The use of biochar for agricultural purposes has been triggered by investigations in the Amazon basin that have attributed the high fertility of the dark earths (terra preta) to their high biochar content and revealed the unique properties of biochar as a soil conditioner. Biochar can facilitate [2, 3, 4]:

  • Increased nutrient retention and cation exchange capacity
  • Increased crop production
  • Decreased soil acidity
  • Decreased uptake of soil toxins
  • Improved soil structure
  • Improved conditions for earthworm populations
  • Increased water-holding capacity of the soil
  • Decreased release of non-CO2 greenhouse gases (CH4, N2O)
  • Improved fertiliser use efficiency by preventing fertiliser runoff and leeching

In addition to its agricultural benefits biochar can help combat climate change via carbon sequestration.  Biomass fuels are carbon neutral; the carbon captured in the biomass by photosynthesis returns to the atmosphere during combustion.  Biochar systems can be carbon negative because they retain a substantial portion of the carbon captured by photosynthesis.  The result is a net reduction of carbon dioxide in the atmosphere, as shown in Figure 2 [1].  Biochar can sequester carbon in the soil for hundreds and even thousands of years.  By improving soil fertility and stimulating plant growth, it also leads to the consumption of more carbon dioxide in a feedback effect.  Furthermore the bio-energy generated as part of biochar production (bio-oil and syngas) can replace carbon positive energy from fossil fuels [2].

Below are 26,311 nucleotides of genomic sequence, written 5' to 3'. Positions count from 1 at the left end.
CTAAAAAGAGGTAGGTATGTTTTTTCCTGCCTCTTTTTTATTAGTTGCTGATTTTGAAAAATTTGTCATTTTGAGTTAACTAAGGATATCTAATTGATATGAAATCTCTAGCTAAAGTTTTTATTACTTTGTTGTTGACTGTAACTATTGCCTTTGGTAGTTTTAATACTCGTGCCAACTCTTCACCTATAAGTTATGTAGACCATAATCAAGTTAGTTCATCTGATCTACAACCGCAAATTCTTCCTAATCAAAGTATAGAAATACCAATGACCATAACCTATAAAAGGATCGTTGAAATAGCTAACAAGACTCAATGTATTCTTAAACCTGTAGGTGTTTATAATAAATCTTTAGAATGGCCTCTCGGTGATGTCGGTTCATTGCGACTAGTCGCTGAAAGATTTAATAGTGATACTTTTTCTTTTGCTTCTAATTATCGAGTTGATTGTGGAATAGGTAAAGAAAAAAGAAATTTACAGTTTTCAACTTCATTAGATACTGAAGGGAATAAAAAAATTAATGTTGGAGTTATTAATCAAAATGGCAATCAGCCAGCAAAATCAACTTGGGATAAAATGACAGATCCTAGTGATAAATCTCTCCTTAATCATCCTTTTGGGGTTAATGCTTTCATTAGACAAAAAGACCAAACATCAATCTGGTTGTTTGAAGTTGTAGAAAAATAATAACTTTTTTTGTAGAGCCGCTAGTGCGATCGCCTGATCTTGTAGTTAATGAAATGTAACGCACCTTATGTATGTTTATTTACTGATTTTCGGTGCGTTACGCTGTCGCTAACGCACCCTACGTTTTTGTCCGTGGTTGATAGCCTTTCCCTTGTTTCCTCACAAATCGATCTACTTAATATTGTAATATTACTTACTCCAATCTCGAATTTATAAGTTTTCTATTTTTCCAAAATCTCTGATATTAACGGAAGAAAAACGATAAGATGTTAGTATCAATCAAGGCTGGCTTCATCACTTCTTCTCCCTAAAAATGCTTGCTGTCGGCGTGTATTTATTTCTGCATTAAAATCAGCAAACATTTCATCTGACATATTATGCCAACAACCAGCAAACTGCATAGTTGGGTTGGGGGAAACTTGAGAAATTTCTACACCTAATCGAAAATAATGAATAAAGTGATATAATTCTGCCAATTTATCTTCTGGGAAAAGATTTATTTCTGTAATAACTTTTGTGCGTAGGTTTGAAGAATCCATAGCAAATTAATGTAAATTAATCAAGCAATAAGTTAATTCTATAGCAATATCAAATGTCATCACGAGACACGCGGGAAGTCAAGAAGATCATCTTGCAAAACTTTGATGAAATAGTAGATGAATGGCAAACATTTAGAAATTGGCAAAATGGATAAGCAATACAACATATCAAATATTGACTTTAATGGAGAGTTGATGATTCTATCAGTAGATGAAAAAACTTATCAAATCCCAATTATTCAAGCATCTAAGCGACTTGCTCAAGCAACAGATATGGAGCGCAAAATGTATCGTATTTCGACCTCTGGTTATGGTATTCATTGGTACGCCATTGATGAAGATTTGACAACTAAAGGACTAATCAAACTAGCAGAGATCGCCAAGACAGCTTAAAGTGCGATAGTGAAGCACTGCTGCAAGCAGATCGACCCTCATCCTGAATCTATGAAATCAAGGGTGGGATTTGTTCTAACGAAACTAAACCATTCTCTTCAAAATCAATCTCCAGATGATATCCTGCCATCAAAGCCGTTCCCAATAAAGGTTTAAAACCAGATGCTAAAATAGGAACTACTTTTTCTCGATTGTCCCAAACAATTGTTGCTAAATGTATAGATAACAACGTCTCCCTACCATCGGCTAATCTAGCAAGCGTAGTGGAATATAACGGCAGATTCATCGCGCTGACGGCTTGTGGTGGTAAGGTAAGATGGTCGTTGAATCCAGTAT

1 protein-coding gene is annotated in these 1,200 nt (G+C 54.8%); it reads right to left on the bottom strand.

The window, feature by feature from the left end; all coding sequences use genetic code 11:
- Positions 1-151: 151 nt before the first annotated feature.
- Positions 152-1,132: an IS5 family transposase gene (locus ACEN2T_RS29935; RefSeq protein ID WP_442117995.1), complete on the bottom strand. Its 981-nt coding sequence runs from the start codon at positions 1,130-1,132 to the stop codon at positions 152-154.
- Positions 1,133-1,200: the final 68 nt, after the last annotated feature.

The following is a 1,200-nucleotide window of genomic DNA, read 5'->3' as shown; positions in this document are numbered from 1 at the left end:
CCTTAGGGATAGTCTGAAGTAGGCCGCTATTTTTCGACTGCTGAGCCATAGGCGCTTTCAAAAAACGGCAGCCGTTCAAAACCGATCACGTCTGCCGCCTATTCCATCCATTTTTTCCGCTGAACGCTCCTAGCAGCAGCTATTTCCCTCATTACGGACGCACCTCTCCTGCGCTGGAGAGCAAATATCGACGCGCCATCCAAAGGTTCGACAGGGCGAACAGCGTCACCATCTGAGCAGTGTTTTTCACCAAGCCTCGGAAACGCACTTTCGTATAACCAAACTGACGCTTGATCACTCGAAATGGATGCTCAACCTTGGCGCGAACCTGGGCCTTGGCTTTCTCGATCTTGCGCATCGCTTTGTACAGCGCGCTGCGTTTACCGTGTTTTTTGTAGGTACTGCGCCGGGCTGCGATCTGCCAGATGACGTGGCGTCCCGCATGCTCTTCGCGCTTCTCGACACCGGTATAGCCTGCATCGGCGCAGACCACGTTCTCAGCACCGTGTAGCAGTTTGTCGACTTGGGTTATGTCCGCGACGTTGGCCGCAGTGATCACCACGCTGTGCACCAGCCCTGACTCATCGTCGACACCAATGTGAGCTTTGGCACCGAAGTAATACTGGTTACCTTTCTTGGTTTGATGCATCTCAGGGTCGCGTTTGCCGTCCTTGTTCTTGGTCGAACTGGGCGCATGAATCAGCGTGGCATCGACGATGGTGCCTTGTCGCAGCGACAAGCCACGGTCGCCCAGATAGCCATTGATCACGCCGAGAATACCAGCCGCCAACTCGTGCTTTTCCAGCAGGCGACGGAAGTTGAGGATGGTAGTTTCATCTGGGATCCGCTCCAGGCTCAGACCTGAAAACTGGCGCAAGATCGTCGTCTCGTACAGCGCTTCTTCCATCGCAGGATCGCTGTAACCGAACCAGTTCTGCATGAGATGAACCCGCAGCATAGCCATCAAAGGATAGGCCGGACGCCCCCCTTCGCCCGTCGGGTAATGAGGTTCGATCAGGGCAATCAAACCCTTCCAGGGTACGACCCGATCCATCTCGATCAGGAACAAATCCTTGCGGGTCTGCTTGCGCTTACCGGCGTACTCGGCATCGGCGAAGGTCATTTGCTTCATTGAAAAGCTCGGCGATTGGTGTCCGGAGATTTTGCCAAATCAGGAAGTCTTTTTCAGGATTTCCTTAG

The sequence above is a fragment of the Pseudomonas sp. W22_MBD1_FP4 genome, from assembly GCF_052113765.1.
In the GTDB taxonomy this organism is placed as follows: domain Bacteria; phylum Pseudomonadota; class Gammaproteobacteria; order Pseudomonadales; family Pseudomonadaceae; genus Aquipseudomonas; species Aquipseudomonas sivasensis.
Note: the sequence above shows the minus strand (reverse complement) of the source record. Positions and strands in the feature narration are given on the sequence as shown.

However it should be noted that the benefits of biochar as a soil conditioner are not a certainty. They depend on the quality of the biochar and the quality of the soil. Some biochars may have adverse effects on plant growth. The quality of the biochar is greatly affected by the pyrolysis process parameters, principally temperature and solids residence time, and the type of the feedstock.  With regards to the quality of the soil, highly degraded and nutrient-poor soils usually show increased crop production after biochar application, whereas fertile and healthy soils do not always yield a positive change.  Research on matching the unique properties of biochars to different applications is ongoing.